"I like to work."
Thank you so much for clarifying this. That really helps! It needs a "ga" between "koto" and "suki" though, doesn't it?
Hataraku is a verb. Adding koto or no to a verb in plain form makes it function like a noun (similarly in English we use the ing form to make a verb into a noun). There's also the noun form (turn the ending u into i or remove the ru for iru/eru verbs) but it's not as common and can sound awkward (yomi ga suki desu vs yomu koto ga suki desu). It tends to be used more for compound words eg kesu (erase) keshigomu (eraser).
I'm not fluent so i hope someone proficient can elaborate on this.
Thank you for writing the pronunciation of 働く. I was upset to see Duo pronounce everything except the one thing I didn't know how to say.
I've been going back and forth between the site and the app the past few days. In the app they just write it as "はたらき". My first time encountering the word on the site they use the kanji. Along with く on the end which confused me even more. To top it all off, as Malariaman said, it wasn't pronounced when I clicked on it.
The plain from of japanese verbs end with the u - series of Kana (u, ku, tsu, mu, nu, su, ru...) So the plain form of "to work" is hataraku. The ending ki instead of ku is due to the masu - form of the verb (polite form).
Finally a concise explanation of the "koto" conversion. Everywhere i looked, i could only find the first part (to turn a verb into a noun), but never understood why it was needed anyway, and the comparison with the "ing" in English is just brilliant, and finally helped me understand the point. Totally worth an ingot, Thank you!
If this it accurate, shouldn't the sentence translate to "I like working" instead of "I like to work"?
The two are congruent in meaning in this case. Using "verbing" and using "to verb" as a noun as the direct object of another verb is often the exact same thing in English, and sometimes not. But I think it always works if the active verb is "to like".
So "koto" is like "the fact of"? And the sentence would be "I like the fact of working"?
Koto is jused so transform a verb into a noun. For example in English you use eating instead of (to) eat (I like to eat, I like eating). In japanese you use the plain form of a verb and add koto: Taberu koto ga suki masu (I like eating)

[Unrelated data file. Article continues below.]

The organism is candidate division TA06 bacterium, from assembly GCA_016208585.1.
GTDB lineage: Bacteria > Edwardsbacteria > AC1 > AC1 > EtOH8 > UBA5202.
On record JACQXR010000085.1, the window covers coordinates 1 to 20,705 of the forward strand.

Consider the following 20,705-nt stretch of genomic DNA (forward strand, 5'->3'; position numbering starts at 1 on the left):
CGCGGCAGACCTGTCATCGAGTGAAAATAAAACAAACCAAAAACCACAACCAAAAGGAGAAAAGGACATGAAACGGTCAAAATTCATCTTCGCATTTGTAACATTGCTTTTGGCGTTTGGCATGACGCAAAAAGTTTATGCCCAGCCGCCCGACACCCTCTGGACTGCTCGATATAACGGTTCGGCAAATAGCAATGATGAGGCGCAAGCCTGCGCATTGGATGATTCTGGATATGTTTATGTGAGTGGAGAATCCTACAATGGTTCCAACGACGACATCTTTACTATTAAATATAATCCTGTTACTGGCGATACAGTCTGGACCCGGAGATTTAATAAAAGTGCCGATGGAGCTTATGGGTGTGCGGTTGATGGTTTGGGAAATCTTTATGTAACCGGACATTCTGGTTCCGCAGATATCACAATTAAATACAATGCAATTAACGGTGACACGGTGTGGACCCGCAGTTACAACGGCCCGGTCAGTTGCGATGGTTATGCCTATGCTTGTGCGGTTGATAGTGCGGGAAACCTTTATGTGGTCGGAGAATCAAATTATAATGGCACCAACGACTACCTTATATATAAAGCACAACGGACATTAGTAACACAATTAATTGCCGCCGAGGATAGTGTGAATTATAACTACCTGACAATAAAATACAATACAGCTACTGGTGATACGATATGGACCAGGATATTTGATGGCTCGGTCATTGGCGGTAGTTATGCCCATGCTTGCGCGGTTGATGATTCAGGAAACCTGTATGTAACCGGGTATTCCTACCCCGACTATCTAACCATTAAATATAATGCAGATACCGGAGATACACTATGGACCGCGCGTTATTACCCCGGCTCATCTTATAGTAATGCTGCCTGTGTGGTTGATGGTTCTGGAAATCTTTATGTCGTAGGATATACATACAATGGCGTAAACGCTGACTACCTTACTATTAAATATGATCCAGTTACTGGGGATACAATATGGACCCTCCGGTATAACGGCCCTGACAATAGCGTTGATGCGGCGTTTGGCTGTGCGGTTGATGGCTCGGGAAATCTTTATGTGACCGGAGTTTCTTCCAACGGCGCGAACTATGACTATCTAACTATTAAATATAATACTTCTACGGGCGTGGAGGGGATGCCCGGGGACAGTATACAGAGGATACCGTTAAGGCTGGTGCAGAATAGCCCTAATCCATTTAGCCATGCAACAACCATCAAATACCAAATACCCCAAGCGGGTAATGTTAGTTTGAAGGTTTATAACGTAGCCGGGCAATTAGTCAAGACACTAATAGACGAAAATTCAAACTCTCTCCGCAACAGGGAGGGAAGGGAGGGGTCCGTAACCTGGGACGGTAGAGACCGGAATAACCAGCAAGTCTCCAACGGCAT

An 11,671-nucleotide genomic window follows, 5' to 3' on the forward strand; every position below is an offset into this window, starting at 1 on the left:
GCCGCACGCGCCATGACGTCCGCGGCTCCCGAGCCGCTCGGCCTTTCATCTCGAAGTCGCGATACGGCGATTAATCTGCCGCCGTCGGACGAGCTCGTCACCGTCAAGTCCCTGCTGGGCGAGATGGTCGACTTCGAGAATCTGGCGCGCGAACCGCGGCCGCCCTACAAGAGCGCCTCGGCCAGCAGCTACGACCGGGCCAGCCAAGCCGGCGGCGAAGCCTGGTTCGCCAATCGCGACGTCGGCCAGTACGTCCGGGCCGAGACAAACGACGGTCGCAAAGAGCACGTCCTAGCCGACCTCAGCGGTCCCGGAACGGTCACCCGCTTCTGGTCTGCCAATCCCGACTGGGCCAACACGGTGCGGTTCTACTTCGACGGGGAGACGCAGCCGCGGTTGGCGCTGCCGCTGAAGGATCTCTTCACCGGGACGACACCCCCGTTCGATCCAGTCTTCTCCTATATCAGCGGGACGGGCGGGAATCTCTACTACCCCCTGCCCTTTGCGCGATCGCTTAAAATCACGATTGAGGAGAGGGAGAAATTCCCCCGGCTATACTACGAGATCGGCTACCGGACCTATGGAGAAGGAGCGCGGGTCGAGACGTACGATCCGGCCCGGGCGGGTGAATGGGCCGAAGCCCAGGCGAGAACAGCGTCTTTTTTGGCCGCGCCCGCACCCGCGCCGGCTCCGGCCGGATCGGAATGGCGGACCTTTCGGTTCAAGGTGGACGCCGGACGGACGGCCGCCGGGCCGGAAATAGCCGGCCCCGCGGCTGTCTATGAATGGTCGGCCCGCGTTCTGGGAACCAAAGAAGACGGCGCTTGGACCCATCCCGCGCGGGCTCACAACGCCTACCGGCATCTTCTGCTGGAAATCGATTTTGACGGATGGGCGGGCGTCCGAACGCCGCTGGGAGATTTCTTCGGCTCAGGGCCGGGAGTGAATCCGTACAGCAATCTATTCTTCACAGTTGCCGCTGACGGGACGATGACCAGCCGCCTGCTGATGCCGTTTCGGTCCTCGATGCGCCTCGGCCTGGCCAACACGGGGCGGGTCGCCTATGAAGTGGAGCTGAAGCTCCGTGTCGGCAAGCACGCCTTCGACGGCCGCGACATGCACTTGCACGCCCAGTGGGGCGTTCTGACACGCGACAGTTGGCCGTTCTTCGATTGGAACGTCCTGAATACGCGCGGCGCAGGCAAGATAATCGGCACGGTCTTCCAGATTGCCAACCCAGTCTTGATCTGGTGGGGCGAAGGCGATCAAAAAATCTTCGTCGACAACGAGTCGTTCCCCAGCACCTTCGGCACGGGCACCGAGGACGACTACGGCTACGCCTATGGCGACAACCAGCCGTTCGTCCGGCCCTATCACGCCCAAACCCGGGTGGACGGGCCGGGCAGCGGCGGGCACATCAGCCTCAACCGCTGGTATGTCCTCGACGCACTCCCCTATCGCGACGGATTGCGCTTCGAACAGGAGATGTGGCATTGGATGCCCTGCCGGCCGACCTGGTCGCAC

I think it depends on the context as i have a Japanese-published dictionary that uses wa with suki in example sentences. Maybe like
Nani ga suki desu ka? Ichigo ga suki desu.
Kore wa ichigo desu. Ichigo wa suki desu!
Wa seems more natural in the second example if you're talking about strawberries in general and you're mentioning that you like them. Ga to me implies you're identifying what it is that you like ie strawberries.
I don't remember which resource i was using, but it explained that ga is used when "a discovery is made". So I guess when new information is presented.
Using your example, the first is asking for new information, whereas the second has it already presented.
I'm not 100% sure if this is accurate, so if I'm wrong or misunderstood, please correct me.
Continued on and find an exercise that asked for a translation of しごとが好きです。 It is the 'ga' that makes all the difference.
働く , for me, does not receive any audible cue when selected. Nothing is read out by the app. No idea if anyone else is seeing this issue.
It's still happening. Also, this was the first time I saw this Kanji, please put it in the correct lesson instead of practise.
So when I want to say that I like some activity it's "plain form + こと" ? In GENKI book it was presented as "plain form+の", which is more natural?
こと and の in this case are both used as nominalizers. They are usually a choice, you dont have to worry about which one to use, but there is a slight difference. こと is when you're talking objectively, while の is used when you're talking subjectively. So your textbook wasnt wrong in using の ^^
Both are fine although I think no can't be used in the predicate? Koto can and is slightly more polite I think.
Thanks for teaching gerundal forms before infinitives, but then translating them as infinitives, Duolingo!
Can you just say "働くが好きです" and have it understood you're talking about yourself? Or is that leading "私は" required?
Currently living in Japan and although I don't understand everything, I hear a lot of Japanese conversations. I would say the word 私 (わたし) is extremely rarely used in daily conversations.